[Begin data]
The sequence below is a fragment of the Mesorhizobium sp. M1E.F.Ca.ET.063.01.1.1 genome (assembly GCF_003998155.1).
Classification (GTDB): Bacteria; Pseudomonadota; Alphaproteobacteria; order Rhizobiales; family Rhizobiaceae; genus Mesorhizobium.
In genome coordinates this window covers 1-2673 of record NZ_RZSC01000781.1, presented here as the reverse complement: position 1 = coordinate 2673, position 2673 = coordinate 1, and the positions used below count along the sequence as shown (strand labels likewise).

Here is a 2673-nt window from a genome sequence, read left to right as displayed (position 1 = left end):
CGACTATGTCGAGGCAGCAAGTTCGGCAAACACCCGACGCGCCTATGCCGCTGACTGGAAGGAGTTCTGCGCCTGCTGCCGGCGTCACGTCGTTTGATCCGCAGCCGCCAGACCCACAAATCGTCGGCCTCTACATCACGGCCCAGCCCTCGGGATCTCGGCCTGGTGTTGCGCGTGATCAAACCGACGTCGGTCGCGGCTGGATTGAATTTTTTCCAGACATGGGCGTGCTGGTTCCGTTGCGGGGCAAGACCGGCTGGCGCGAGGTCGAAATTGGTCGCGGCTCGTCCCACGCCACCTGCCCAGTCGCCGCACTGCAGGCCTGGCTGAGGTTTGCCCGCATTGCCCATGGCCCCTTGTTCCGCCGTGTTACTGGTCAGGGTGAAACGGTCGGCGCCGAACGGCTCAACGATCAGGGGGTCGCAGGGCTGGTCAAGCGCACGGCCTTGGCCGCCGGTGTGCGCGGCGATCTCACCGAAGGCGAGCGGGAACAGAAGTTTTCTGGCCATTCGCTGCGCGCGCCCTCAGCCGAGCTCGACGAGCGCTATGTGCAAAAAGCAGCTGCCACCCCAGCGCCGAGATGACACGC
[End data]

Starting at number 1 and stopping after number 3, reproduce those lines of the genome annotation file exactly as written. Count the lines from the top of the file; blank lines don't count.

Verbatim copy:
The sequence below is a fragment of the Mesorhizobium sp. M1E.F.Ca.ET.063.01.1.1 genome (assembly GCF_003998155.1).
Classification (GTDB): Bacteria; Pseudomonadota; Alphaproteobacteria; order Rhizobiales; family Rhizobiaceae; genus Mesorhizobium.
In genome coordinates this window covers 1-2673 of record NZ_RZSC01000781.1, presented here as the reverse complement: position 1 = coordinate 2673, position 2673 = coordinate 1, and the positions used below count along the sequence as shown (strand labels likewise).